By Vikram Jaswal
Autism is a lifelong, neurodevelopmental condition whose cause is unknown. It’s thought to affect around 1 in 68 people (or maybe even 1 in 45), and is evident early in development, usually by the age of three. Autism is most commonly associated with social differences. For example, autistic people may show more interest in objects than people; non-autistics tend to show the reverse. But autism is a spectrum: Some autistics talk too much, some don’t talk at all; some are bothered by bright lights and loud sounds, some thrive on them; some score off the charts on IQ tests, some are unable to take those tests. There’s a saying in the autism community, “If you know one person with autism, . . . you know one person with autism.”
I am a developmental psychologist in the Department of Psychology at UVa. For the past 15 years or so, my research and teaching have focused on how typically developing children acquire language, develop strategies to remember things, and learn from other people. Recently, however, motivated by both personal and professional interest, I have turned my attention to autism. In a future post, I hope I’ll have the chance to tell you about some exciting autism-related work we’re beginning in my lab. Here, though, I’d like to share with you some musings and materials from an undergraduate seminar on autism I taught last semester (Fall 2015), an experience that was the highlight of my teaching at the University.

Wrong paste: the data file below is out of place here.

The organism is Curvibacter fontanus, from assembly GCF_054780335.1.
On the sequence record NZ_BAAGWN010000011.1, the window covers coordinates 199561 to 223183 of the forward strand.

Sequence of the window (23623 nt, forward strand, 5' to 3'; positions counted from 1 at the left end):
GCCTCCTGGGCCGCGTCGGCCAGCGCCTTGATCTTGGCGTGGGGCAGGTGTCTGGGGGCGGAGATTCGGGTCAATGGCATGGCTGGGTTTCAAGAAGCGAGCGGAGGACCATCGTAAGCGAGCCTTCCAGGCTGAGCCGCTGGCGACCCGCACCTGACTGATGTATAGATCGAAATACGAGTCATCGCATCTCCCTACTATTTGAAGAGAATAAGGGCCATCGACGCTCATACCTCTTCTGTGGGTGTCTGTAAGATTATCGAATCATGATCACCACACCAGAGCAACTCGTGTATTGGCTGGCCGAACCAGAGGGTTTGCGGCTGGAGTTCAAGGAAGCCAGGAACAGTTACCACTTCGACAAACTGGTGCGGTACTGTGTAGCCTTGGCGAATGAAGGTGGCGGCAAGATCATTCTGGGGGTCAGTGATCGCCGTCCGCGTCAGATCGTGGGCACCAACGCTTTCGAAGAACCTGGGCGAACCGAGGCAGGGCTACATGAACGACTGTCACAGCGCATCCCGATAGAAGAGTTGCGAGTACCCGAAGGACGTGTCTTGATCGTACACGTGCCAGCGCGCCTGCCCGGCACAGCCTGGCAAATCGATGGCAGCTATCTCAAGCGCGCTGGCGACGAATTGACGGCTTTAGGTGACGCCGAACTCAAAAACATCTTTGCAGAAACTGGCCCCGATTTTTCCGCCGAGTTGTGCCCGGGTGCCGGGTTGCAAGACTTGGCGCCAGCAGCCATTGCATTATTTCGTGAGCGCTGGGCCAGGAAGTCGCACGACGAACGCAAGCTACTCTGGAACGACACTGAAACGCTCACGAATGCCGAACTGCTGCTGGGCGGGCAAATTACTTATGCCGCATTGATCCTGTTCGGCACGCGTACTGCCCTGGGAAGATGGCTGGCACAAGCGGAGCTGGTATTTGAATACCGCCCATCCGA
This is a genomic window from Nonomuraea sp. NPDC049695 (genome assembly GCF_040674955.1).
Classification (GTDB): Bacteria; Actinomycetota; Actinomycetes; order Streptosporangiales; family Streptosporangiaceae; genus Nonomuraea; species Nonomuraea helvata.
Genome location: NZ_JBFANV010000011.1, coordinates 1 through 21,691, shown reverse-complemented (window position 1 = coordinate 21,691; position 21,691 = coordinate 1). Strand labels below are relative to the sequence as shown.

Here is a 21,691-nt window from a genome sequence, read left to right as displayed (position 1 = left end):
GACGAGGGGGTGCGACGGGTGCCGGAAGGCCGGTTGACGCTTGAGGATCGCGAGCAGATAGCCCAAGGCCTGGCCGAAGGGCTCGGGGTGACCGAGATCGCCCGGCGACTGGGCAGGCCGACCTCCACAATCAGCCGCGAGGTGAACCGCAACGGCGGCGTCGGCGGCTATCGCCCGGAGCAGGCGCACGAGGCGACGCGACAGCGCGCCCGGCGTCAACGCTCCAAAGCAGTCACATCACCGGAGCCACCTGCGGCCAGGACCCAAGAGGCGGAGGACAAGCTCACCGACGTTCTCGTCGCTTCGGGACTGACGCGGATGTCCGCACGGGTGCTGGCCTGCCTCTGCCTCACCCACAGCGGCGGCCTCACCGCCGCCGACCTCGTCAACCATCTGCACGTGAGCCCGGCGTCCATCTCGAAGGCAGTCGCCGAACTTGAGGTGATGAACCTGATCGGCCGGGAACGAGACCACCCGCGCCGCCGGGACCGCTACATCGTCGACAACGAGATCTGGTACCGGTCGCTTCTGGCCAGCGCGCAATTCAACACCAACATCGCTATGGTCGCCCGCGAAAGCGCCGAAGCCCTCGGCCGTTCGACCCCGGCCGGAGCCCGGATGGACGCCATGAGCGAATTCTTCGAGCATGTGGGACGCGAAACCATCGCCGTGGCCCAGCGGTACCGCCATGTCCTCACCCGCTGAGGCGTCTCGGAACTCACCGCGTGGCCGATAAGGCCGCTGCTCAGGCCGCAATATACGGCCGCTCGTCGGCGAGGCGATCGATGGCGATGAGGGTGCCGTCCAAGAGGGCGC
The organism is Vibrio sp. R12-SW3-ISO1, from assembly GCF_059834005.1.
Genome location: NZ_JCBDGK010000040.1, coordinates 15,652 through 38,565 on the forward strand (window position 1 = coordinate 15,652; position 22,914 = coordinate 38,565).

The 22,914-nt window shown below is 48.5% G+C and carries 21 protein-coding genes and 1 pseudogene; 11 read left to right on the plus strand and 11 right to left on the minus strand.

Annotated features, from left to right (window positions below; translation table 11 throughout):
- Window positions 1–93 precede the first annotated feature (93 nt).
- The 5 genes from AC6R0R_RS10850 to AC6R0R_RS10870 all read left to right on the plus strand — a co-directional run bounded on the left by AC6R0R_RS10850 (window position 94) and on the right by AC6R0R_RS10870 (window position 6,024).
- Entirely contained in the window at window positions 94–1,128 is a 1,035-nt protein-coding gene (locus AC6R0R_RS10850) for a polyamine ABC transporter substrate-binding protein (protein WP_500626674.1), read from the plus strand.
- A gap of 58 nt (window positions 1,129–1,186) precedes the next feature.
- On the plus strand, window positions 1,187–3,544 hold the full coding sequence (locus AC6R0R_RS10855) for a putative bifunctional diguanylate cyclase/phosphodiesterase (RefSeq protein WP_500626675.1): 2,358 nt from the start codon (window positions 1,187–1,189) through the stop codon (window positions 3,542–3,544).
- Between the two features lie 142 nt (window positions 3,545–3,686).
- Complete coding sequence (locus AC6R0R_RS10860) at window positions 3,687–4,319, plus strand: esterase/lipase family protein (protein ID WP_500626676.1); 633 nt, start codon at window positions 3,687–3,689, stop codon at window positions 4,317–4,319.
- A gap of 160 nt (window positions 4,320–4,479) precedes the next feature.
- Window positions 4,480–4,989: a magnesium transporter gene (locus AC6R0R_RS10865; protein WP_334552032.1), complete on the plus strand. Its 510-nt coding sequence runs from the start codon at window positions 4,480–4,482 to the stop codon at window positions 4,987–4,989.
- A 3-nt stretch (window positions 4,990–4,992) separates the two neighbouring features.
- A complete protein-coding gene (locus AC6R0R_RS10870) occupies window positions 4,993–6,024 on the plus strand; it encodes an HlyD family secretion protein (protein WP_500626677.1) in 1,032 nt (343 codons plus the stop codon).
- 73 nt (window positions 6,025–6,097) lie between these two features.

The seminar was entitled “Autism: From Neurons to Neighborhoods.” I designed the course so that I would have the chance to think together with some terrific students about the state of autism science, and how well it captures the lived experience of autistic individuals. We quickly discovered that most of the scientific literature focuses on how fundamentally different autistics are from non-autistics, while many first-person and family accounts (and the occasional study) suggest that some of these differences may be more apparent than real.
For example, some scientists suggest that autistic people are not motivated to connect with other people, while some autistic people themselves report an intense desire to do so. Who should we believe? And how should that inform how autistic people are treated and educated? (You can have a look at the syllabus here. A wonderful, fresh perspective on autism was also published this fall–too late to make it onto the syllabus, but well worth a read.)
For their capstone project, students produced for the Disability@UVA blog (in small groups) a 5-minute “presentation for the public” about a controversial issue, myth, or misconception about autism. I don’t think they need further introduction, and so I invite you to watch and reflect on these remarkable presentations. (To turn on closed captioning, click on the gear symbol in the bottom right corner of the youtube window. Lots of research shows that everyone benefits from captioning!)
- Do autistics lack a theory of mind?
- Is there an autism epidemic?
- Should autistic students be educated in inclusive or self-contained classrooms?
- How do non-speaking people who learn to communicate by typing or writing challenge conventional notions of intelligence?
Vikram Jaswal is Associate Professor in the Department of Psychology at UVa.